Gracie Barra Bristol, (BJJ), Dónal Carmody, Bristol, UK - 17/07/2013
The reason I started taking privates from Dónal was to cover off lots of the techniques I already know, adding in tweaks and refinements from Dónal. With another five or so more lessons, I'll have covered off the bulk of what I had originally planned, especially now that we have a drilling class on Sundays.
Today I wanted to look into attacking from mount. I feel relatively comfortable maintaining the position, particularly in low mount, but I struggle to get any kind of submissions from there. The main two I attempt are the ezequiel choke (which I've taught once before) and the americana, so that's what I wanted to focus on today. The main thing I like about the ezequiel choke is that you can do it from what I think is the strongest controlling mount, where you're low with your feet tucked under their bum and an arm under their head. The difficulty I tend to have is getting my choking hand through, as they can normally see what is happening and block it, or are simply staying too tight and defensive in the first place.
Dónal's solution was going for that ezequiel choke (sometimes also spelled ezekiel) as soon as you land in mount (a quick point on that: bring your head further out towards your basing arm to increase your top pressure). When your arm goes under their head, block their view with your own head, keeping three fingers extended on the reaching under hand. Those are going to shoot inside your other sleeve: because you're only using three fingers rather than four, you've increased your reach. Bring your sleeve arm through across their neck, then pull your three-finger hand elbow across as well (a tip from Caio Terra, apparently). From there, complete the choke as usual, doing a motion like you're attempting to decapitate them.
If as often happens they block your hand coming across, you can flow into the americana. In order to block, they will tend to cover by their jaw with their opposite hand. To do that, they will invariably raise their elbow. That's you chance to shove your knee into that space. Usually I slide up, to stay tight. Dónal does it differently: rather than sliding, go slightly on your toes, then drive your knee and hip straight in. This is faster and more powerful. Keep driving your knee inwards to really squash their arm into their face.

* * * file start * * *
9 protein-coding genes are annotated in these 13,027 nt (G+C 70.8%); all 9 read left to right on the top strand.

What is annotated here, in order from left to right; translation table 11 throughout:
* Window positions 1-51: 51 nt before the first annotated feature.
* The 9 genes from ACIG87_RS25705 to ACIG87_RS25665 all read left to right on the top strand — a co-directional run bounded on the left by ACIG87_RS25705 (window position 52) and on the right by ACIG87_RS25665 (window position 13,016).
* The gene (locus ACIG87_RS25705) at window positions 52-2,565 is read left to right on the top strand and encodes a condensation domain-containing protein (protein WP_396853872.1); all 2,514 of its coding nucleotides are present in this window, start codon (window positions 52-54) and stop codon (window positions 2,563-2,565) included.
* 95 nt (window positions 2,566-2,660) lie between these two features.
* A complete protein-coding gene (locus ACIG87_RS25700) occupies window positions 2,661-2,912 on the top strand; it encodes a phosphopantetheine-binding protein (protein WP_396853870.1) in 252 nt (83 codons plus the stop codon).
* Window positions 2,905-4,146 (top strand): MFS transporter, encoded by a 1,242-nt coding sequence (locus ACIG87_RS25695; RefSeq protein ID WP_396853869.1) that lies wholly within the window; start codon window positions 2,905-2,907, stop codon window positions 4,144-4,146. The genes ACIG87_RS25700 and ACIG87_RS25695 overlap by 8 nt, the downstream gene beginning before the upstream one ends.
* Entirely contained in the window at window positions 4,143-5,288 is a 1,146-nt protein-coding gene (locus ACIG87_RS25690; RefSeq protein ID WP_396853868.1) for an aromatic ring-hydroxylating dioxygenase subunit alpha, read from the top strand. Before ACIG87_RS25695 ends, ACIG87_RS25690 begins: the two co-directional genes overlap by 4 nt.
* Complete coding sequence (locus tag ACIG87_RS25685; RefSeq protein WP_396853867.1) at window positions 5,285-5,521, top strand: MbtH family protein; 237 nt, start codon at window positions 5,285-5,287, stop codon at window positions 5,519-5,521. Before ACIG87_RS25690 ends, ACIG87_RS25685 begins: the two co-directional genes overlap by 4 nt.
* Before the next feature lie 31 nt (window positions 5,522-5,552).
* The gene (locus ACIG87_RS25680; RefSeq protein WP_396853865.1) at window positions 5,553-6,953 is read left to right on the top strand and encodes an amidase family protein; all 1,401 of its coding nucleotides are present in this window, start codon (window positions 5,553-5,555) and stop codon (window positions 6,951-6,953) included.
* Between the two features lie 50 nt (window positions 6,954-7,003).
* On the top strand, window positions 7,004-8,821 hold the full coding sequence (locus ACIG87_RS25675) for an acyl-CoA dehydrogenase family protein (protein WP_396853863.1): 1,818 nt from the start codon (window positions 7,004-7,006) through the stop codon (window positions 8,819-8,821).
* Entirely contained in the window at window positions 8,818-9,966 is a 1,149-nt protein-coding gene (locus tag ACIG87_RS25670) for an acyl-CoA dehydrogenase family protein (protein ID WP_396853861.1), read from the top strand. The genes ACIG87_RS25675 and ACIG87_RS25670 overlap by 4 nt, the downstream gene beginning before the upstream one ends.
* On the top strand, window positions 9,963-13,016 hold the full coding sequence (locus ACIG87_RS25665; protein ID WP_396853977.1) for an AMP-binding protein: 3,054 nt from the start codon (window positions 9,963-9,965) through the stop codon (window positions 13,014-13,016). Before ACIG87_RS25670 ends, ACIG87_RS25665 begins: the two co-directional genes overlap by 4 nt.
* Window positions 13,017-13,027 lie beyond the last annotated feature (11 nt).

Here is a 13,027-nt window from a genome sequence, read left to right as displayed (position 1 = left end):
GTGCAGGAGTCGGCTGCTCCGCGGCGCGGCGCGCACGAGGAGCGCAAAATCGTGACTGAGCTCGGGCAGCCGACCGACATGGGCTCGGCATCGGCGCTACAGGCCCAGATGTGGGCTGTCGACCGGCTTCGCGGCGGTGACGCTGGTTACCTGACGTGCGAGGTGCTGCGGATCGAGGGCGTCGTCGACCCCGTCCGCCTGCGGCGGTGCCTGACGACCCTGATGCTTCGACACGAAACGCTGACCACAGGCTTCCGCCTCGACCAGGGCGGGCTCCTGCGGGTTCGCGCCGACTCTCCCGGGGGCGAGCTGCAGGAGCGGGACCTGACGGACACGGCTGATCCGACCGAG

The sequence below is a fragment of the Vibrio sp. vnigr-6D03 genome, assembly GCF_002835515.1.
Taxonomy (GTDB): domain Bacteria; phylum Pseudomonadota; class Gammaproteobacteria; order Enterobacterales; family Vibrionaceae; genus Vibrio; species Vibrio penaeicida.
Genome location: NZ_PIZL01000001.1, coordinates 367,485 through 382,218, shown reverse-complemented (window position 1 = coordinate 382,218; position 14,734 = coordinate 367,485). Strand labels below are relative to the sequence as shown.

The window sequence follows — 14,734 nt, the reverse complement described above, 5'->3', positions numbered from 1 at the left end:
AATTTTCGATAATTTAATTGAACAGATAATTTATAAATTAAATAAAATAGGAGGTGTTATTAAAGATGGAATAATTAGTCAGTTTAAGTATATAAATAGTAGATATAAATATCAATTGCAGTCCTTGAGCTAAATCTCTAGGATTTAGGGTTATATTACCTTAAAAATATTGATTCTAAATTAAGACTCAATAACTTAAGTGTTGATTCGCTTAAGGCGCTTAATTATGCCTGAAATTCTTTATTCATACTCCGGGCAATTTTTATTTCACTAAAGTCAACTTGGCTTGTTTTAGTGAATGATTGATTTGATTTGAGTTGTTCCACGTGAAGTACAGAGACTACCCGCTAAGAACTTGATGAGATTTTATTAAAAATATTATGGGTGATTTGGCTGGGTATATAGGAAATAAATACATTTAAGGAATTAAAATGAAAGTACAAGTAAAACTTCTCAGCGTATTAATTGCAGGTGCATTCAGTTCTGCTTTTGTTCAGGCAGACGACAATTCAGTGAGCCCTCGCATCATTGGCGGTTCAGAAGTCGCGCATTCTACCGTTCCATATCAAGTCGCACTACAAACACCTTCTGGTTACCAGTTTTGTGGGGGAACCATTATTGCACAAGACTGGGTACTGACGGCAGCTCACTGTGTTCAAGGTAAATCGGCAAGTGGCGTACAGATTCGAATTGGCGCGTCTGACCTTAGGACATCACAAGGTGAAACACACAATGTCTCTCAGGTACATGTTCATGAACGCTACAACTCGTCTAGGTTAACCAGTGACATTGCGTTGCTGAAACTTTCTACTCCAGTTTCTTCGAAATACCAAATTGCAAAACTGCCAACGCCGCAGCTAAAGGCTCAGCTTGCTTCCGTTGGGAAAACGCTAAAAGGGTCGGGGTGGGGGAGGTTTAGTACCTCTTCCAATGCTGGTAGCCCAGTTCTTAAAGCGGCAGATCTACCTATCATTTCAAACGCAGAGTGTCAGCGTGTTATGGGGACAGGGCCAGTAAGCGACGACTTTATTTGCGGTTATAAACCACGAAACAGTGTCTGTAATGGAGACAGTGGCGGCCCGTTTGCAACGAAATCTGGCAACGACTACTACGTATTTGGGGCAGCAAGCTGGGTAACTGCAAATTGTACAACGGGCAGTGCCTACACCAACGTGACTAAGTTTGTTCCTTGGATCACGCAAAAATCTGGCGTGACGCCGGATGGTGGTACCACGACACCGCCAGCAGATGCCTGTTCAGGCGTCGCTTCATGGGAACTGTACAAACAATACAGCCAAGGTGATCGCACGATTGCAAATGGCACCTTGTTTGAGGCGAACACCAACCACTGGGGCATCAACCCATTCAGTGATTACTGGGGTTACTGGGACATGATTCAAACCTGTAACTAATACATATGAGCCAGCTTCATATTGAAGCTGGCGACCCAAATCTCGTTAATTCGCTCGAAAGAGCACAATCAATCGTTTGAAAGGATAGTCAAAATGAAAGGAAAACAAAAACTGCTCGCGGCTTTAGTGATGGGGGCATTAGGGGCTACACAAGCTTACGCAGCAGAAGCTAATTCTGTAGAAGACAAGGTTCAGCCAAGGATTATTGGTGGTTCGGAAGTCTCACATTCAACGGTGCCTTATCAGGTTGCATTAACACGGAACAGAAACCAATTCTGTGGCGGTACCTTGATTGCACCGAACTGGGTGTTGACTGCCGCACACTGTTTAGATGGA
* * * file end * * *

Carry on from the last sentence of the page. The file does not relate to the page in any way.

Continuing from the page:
Your other leg also shoots up, putting their other arm in a similar position. This is very uncomfortable and doesn't leave them with many options. A common last-ditch escape they might try is bringing their legs right up into your armpits. If they try that, drop your shoulder, which should help unless they're incredibly flexible.
Due to the way their arms are tangled up, you may be able to get a wristlock (especially if their hand is bent into the mat at an awkward angle: just apply gradual pressure to their elbow), or an americana. Dónal normally does the typical paintbrush from here, but because of the position, I bent it against my leg instead, more like a kimura: Dónal decided that actually worked better, so we stuck with that.
Should that not work either, Dónal had a third option, taking the back. Their elbow will probably be up high, so you can push it with your arm, then bring your body around to press your ribs against their arm. Coming up on your toes and giving them a little room to rotate, roll them in the direction of the other arm, reaching under their neck to grab their opposite wrist.
This is the same as the gift-wrap, but you don't want to be too tight. That's because your other arm is going to go under their elbow, with the intention of grabbing next to your other hand. If you need to, raise up your elbow to create the space and angle. If it isn't already, bring your knee up by their head, then push forward with both hands, then use the momentum to roll backwards over your knee. Secure the back, then immediately go for what's called the short choke.
I've seen of version of this taught before. I first saw it on Demian Maia's DVD, then later got some additional tips at the second Leverage Submission Grappling seminar I attended a few months ago. Move your initial grip to their shoulder, digging under their chin to get your forearm tight into their neck: make sure your other grip keeps control of their arm. You might also want to try and control their other arm with your same side leg, if you're finding they are able get that arm in the way of your choke entry.
To finish, the method I use is anchoring my hand on the shoulder, then driving my own shoulder into the back of their head as I expand my chest, as if I was trying to touch their other shoulder. Dónal's method is slightly different, as he brings the elbow of his choking arm back, so it is towards their same side shoulder, then squeeze his arm for the choke. They both work. :)